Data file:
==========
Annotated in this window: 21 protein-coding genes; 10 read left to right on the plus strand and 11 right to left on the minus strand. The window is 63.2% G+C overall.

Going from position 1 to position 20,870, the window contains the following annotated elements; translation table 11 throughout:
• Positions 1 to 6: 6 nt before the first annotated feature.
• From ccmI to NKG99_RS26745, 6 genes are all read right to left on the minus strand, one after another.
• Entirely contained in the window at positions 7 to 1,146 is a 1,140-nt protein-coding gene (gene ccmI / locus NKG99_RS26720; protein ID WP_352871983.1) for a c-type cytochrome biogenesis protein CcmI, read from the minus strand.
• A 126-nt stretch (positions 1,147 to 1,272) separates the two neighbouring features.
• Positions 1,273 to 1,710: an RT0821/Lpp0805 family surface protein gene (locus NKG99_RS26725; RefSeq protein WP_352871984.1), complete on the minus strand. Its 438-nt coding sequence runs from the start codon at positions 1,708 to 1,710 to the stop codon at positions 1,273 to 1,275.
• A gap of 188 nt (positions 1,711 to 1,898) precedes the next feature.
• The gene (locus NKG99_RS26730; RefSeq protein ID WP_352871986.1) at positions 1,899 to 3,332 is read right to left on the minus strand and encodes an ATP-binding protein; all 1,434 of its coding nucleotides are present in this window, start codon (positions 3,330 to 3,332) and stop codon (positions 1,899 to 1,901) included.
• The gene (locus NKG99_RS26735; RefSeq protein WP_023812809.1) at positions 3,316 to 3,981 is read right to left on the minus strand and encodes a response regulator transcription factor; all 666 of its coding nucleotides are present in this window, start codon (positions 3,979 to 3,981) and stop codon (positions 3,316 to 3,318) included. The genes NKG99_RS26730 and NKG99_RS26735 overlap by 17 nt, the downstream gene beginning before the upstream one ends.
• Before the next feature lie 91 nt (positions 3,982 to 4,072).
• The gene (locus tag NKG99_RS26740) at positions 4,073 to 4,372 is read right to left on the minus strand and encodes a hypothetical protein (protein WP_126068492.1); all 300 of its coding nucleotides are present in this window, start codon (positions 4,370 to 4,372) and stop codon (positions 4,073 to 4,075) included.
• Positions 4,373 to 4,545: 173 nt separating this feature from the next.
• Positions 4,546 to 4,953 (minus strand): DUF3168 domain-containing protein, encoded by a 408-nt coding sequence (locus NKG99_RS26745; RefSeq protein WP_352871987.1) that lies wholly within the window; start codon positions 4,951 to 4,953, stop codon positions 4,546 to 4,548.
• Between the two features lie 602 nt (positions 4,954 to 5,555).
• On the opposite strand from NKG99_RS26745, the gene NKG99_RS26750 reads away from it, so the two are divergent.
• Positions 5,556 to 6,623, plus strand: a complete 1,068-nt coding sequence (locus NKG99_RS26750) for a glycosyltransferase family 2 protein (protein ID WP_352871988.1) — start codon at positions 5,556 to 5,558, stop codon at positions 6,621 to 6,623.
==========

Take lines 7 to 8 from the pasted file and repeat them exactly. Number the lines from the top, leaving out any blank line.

• Positions 1,273 to 1,710: an RT0821/Lpp0805 family surface protein gene (locus NKG99_RS26725; RefSeq protein WP_352871984.1), complete on the minus strand. Its 438-nt coding sequence runs from the start codon at positions 1,708 to 1,710 to the stop codon at positions 1,273 to 1,275.
• A gap of 188 nt (positions 1,711 to 1,898) precedes the next feature.